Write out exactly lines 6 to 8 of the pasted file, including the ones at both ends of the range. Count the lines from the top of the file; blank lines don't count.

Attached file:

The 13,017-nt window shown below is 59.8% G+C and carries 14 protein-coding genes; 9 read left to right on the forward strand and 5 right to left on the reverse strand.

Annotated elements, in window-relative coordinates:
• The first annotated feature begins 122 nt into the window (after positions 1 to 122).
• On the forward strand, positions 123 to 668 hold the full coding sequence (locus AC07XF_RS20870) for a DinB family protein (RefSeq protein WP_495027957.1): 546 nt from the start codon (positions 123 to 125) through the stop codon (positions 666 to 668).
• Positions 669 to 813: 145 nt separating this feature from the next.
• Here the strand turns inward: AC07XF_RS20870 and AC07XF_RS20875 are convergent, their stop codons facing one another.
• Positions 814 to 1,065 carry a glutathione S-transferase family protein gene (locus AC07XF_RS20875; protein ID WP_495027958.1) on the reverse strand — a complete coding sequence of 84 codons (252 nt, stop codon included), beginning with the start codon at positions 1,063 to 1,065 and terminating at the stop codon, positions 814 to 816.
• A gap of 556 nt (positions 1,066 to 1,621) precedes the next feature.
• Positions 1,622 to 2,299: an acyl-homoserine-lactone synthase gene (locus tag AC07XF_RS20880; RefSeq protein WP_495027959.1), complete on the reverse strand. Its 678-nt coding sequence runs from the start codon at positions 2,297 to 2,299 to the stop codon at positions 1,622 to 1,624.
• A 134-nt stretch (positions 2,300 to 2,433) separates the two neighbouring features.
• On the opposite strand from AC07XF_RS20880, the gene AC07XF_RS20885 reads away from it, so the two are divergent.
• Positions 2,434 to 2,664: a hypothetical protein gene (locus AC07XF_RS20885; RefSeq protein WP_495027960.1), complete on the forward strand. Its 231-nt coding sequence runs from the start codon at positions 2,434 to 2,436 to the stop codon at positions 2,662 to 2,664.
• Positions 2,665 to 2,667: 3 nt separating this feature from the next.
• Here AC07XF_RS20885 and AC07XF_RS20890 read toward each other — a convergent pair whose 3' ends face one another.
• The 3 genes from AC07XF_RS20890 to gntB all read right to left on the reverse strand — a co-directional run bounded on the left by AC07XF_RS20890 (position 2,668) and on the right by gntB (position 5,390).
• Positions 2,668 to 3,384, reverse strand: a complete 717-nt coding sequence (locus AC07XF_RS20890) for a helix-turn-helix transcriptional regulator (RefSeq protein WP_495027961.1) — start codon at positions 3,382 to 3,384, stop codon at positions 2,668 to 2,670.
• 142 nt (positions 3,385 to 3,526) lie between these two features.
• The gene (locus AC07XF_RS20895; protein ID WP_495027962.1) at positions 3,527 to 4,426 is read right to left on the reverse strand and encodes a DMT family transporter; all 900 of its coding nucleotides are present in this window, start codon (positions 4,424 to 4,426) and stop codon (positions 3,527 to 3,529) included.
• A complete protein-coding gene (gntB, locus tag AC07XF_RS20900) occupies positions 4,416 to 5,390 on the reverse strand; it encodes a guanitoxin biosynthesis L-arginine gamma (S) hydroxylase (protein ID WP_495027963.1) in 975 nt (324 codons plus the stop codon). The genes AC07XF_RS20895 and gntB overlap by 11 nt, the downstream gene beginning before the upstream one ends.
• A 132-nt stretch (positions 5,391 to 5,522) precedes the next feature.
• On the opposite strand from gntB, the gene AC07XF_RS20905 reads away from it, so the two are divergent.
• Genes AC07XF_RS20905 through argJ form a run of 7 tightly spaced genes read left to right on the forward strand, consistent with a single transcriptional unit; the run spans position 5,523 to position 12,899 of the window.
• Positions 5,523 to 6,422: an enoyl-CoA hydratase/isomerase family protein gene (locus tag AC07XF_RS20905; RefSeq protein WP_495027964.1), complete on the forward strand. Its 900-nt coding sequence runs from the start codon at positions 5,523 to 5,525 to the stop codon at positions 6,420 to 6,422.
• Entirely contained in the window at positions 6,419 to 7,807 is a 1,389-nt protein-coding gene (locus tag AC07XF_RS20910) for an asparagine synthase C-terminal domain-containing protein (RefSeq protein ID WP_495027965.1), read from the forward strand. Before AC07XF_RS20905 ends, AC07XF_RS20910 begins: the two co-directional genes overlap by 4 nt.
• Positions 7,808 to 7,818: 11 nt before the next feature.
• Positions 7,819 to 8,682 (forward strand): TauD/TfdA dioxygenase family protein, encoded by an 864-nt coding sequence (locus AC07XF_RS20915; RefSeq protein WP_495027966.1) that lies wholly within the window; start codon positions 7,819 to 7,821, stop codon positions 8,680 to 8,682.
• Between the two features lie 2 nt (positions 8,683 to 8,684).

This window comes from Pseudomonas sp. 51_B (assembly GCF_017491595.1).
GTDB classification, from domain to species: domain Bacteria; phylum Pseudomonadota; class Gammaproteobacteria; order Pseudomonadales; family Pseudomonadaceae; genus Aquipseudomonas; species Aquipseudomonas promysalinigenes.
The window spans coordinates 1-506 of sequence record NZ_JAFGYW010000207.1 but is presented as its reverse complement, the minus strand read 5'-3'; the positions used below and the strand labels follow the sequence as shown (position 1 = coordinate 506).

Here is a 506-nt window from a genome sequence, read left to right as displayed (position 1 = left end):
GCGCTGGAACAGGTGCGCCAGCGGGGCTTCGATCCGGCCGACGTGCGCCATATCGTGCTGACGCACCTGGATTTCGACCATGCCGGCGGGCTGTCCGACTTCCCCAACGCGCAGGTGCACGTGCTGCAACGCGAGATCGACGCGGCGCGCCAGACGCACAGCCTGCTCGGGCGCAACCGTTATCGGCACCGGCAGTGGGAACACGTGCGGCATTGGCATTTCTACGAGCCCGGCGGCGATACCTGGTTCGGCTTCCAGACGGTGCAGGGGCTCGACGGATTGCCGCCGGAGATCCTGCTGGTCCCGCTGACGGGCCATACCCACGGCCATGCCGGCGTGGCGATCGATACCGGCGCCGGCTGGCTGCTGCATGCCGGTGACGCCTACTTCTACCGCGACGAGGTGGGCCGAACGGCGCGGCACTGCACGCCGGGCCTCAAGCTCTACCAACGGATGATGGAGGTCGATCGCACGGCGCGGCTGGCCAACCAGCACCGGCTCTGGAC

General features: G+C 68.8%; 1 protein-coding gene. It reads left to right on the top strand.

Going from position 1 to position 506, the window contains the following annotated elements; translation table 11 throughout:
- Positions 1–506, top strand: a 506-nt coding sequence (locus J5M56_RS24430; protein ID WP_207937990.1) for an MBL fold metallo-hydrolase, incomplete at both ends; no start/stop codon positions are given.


• Here the strand turns inward: AC07XF_RS20870 and AC07XF_RS20875 are convergent, their stop codons facing one another.
• Positions 814 to 1,065 carry a glutathione S-transferase family protein gene (locus AC07XF_RS20875; protein ID WP_495027958.1) on the reverse strand — a complete coding sequence of 84 codons (252 nt, stop codon included), beginning with the start codon at positions 1,063 to 1,065 and terminating at the stop codon, positions 814 to 816.
• A gap of 556 nt (positions 1,066 to 1,621) precedes the next feature.